How does salmon deal with decoy?
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14 months ago
Cindy ▴ 10

I'm using Salmon's selective alignment mode (--validateMappings) with decoy-aware index generated from gencode.transcriptome.fa and decoys.txt. I want to make sure that salmon does not output quantifications for these decoy sequences, correct? These decoy sequences begin with "GL....". They are just to improve the quantifications for those sequences that are actually in the reference. Thanks in advance!

salmon rna RNA-Seq • 2.4k views
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14 months ago
Rob 4.9k

Hi Cindy,

Any target in the indexed FASTA file whose name appears in the decoys.txt file (that is, any target that you tell salmon to be a decoy) will _not_ appear in the quantification output. Reads can be selectively-aligned to decoy sequence, but abundances for decoys are not computed or output. Rather, these sequences are there to serve as potential explanations for reads that map better to these decoy sequences than they do to the annotated transcriptome.

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Can someone please explain to me, what this decoy sequences are? What are the advantages of using salmon with the --decoys parameter?

Can it also be used without them?

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Hi Assa,

Sure. The decoy sequences are regions of the target genome that are sequence similar to annotated transcripts. These are the regions of the genome most likely to cause mismapping (e.g. transcribed pseudogenes, etc.). There are 3 ways to run salmon : (a) with just the annotated transcriptome being indexed (b) with the annotated transcriptome and a small set of decoys computed using MASHMAP to search transcripts against the genome and (c) with the annotated transcriptome and using the entire genome as decoy sequence.

The (a) method requires the fewest resources, (b) requires a good deal of resources to run the MASHMAP step, but the resulting index is similar to that of (a) and it avoids the most obvious cases of misalignment. (c) results in the largest index, but it's the most effective at avoiding potentially spurious mappings.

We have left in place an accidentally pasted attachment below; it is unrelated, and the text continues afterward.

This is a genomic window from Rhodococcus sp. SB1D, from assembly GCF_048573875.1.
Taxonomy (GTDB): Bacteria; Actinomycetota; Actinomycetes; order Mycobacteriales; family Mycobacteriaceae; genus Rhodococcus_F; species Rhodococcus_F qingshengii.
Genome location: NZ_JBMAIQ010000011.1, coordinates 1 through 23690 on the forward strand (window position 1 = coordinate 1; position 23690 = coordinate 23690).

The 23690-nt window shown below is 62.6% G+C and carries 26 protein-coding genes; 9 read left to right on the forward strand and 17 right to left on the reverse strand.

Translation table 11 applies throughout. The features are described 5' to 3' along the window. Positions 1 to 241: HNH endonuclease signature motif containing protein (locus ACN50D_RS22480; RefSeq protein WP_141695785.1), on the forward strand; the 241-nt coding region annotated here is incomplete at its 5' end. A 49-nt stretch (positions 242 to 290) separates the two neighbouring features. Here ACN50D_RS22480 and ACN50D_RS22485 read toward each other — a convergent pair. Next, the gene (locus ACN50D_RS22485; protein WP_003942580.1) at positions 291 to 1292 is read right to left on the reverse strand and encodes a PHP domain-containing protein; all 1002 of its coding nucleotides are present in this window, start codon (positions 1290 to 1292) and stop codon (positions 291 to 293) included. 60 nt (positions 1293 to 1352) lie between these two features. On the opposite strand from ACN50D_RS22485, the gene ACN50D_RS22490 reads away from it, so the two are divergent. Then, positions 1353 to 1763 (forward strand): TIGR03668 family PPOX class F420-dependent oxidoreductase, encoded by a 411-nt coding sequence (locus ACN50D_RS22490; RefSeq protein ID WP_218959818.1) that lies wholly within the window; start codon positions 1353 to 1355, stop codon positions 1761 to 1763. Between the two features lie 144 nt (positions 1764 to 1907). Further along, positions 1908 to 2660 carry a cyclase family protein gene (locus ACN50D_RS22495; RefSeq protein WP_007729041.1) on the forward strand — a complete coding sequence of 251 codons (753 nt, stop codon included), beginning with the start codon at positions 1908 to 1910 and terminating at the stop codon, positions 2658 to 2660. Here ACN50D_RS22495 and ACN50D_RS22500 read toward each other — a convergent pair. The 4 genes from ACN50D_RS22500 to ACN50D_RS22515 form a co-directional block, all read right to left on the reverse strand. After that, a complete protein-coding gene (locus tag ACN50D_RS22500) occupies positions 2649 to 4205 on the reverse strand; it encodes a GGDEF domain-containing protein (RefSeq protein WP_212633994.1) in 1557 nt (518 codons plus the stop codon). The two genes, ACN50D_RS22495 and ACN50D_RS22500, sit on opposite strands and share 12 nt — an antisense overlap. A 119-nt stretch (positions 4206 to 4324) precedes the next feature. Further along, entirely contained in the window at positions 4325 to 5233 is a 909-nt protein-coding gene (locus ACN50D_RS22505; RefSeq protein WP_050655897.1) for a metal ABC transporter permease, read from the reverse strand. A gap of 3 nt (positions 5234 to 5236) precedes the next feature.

Salmon can be used without decoy sequences (and sometimes, this is necessary — e.g. in a de novo assembly, there will likely be no possibility for decoys). It can also be run without decoys in reference organisms. It is simply the case that decoys help avoid certain cases of misalignment that can't be adjudicated with the transcriptome alone, and therefore can lead to somewhat more robust estimates of abundance in the presence of the expression of unannotated sequences.

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Thanks, it sounds logical and straightforward. Is this something specific for Salmon, or does Kallisto has also something similar?

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This is specific to salmon.

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Hi Rob, thanks for the explanation. For option (c) - should the decoy genome sequences that are concatenated onto the end of the transcriptome file be masked in any way? or just plain old fasta scaffolds? Cheers!

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